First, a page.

Orion strides across the southern sky this evening. The hunter climbs into good view in the east and southeast shortly after nightfall. His brightest star, Rigel, stands to the right of his three-star belt.
If the hunter ever gets tired during his never-ending journey across the sky, he can always prop his feet up for a little rest. That’s because a “footstool” has been provided for him in the adjoining constellation Eridanus, the river. The stool is marked by the moderately bright star Cursa. Its name comes from an Arabic phrase that means “the footstool.”
For the most part, Cursa is unremarkable. It’s a few times bigger and heavier than the Sun, and a few dozen times brighter. It’s used up the original hydrogen fuel in its core, so it’s undergoing a series of changes. The changes will cause its core to get smaller and hotter, igniting the next round of nuclear fusion. As that happens, its outer layers will get bigger and cooler. That will make Cursa shine much brighter than it does now. It’ll also give the star a definite orange hue.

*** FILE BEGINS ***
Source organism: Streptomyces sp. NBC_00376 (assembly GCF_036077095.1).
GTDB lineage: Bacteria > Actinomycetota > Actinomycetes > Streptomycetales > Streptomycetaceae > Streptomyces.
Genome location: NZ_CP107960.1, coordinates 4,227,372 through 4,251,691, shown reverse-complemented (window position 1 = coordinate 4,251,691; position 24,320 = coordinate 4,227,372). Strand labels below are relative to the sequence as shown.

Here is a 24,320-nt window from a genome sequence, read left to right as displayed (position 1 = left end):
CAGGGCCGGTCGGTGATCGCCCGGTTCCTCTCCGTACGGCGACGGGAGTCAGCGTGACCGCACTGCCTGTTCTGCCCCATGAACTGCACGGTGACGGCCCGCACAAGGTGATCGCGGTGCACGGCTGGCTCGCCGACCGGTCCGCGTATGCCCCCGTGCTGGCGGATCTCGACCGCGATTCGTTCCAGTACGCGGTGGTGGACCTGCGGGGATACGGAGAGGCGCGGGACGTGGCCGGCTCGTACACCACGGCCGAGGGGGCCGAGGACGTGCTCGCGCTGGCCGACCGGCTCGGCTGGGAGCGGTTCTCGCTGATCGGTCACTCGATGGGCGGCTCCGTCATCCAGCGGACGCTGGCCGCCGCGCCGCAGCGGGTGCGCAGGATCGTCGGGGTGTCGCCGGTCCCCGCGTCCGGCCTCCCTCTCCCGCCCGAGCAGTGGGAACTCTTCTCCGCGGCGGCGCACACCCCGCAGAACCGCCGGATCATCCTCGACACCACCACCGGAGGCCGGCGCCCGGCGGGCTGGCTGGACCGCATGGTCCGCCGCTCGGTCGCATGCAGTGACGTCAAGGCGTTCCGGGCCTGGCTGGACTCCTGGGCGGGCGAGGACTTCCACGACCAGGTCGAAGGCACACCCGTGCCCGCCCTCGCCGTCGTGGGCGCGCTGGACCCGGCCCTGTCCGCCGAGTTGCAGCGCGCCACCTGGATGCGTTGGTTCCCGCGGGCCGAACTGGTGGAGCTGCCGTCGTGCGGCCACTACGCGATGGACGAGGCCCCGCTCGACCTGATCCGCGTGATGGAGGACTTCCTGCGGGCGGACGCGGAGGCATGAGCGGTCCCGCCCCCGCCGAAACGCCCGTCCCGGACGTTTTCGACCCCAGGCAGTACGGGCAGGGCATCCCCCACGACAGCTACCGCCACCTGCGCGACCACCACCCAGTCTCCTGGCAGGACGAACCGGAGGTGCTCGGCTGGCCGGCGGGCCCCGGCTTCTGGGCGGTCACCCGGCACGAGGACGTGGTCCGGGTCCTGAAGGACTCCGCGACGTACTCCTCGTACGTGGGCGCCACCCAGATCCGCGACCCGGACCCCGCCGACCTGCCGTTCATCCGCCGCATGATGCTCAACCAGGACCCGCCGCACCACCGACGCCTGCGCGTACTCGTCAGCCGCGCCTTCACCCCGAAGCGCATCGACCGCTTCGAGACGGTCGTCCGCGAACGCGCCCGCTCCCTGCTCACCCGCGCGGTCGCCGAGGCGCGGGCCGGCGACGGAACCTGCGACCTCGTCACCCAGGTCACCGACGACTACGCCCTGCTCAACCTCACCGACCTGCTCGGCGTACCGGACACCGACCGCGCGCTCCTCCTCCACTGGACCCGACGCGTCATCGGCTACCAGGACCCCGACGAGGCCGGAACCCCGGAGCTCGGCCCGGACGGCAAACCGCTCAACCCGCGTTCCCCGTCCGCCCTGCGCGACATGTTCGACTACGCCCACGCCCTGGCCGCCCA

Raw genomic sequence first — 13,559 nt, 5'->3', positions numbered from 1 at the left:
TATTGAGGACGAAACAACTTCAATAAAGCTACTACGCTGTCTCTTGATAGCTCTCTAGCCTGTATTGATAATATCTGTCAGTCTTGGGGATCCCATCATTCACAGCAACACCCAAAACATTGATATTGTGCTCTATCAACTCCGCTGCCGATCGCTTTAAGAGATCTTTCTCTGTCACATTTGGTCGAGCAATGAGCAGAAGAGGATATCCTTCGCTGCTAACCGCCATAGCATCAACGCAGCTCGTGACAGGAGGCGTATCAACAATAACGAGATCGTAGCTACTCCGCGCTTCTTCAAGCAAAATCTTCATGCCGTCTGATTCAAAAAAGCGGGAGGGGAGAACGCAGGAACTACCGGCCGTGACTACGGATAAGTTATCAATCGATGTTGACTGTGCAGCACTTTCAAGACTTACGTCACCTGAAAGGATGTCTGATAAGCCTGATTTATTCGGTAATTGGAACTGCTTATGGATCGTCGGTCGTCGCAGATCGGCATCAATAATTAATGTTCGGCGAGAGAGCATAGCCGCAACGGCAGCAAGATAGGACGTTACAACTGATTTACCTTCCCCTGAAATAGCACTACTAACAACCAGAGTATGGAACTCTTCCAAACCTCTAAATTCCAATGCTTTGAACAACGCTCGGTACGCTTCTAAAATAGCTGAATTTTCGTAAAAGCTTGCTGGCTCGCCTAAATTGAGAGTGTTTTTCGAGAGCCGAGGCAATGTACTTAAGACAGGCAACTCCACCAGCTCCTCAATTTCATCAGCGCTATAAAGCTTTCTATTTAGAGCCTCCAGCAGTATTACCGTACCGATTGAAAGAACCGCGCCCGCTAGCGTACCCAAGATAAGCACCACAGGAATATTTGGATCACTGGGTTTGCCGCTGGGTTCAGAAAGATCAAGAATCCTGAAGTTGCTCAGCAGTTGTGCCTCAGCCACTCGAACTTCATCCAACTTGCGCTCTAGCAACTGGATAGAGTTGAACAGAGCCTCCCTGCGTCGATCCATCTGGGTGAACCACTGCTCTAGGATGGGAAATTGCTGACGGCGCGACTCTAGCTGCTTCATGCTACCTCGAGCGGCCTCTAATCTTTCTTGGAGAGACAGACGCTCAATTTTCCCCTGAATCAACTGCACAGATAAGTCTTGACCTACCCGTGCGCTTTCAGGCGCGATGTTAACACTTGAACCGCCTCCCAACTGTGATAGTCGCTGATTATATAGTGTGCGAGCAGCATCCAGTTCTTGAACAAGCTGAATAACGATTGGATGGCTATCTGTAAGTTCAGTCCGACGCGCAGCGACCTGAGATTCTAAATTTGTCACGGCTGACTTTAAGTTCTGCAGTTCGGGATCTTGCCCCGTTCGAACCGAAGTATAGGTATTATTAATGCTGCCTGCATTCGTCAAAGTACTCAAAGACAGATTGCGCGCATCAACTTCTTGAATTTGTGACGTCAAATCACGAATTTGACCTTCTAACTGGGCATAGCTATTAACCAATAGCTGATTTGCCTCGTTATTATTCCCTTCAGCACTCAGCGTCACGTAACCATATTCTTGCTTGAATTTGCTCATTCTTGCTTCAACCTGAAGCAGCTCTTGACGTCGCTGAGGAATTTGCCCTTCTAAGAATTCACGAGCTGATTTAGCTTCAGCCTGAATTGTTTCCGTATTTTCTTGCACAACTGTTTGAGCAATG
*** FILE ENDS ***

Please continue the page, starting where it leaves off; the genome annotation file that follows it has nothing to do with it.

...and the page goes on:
One remarkable thing did happen to the star more than three decades ago. For a couple of hours, it flared to more than 10 times its normal brightness. But it hasn’t repeated the flare-up, so astronomers can’t explain the footstool’s brief showiness.
Cursa stands just above Orion’s foot — bright blue-white Rigel — in early evening, ready to give the hunter a break in his journey across the night sky.
Script by Damond Benningfield